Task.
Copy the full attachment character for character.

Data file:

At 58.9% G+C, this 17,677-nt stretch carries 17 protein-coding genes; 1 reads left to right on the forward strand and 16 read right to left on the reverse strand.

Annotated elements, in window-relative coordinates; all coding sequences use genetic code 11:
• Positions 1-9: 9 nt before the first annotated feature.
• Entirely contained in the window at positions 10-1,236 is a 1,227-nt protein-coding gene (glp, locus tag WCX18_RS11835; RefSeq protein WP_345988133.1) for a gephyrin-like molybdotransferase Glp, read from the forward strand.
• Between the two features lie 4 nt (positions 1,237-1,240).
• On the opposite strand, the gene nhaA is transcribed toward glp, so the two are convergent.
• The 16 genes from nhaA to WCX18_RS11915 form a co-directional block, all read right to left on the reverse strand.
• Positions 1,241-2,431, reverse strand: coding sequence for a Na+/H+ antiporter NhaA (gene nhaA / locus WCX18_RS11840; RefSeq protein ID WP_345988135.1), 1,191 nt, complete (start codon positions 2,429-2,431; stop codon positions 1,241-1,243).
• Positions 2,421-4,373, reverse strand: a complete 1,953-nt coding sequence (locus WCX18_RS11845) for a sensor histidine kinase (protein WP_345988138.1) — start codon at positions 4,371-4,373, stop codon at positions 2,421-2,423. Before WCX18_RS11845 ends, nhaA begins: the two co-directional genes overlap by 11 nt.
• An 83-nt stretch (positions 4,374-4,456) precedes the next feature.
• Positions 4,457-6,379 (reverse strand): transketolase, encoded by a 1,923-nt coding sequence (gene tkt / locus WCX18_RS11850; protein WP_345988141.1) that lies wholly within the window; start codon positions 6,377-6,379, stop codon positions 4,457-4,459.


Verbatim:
At 58.9% G+C, this 17,677-nt stretch carries 17 protein-coding genes; 1 reads left to right on the forward strand and 16 read right to left on the reverse strand.

Annotated elements, in window-relative coordinates; all coding sequences use genetic code 11:
• Positions 1-9: 9 nt before the first annotated feature.
• Entirely contained in the window at positions 10-1,236 is a 1,227-nt protein-coding gene (glp, locus tag WCX18_RS11835; RefSeq protein WP_345988133.1) for a gephyrin-like molybdotransferase Glp, read from the forward strand.
• Between the two features lie 4 nt (positions 1,237-1,240).
• On the opposite strand, the gene nhaA is transcribed toward glp, so the two are convergent.
• The 16 genes from nhaA to WCX18_RS11915 form a co-directional block, all read right to left on the reverse strand.
• Positions 1,241-2,431, reverse strand: coding sequence for a Na+/H+ antiporter NhaA (gene nhaA / locus WCX18_RS11840; RefSeq protein ID WP_345988135.1), 1,191 nt, complete (start codon positions 2,429-2,431; stop codon positions 1,241-1,243).
• Positions 2,421-4,373, reverse strand: a complete 1,953-nt coding sequence (locus WCX18_RS11845) for a sensor histidine kinase (protein WP_345988138.1) — start codon at positions 4,371-4,373, stop codon at positions 2,421-2,423. Before WCX18_RS11845 ends, nhaA begins: the two co-directional genes overlap by 11 nt.
• An 83-nt stretch (positions 4,374-4,456) precedes the next feature.
• Positions 4,457-6,379 (reverse strand): transketolase, encoded by a 1,923-nt coding sequence (gene tkt / locus WCX18_RS11850; protein WP_345988141.1) that lies wholly within the window; start codon positions 6,377-6,379, stop codon positions 4,457-4,459.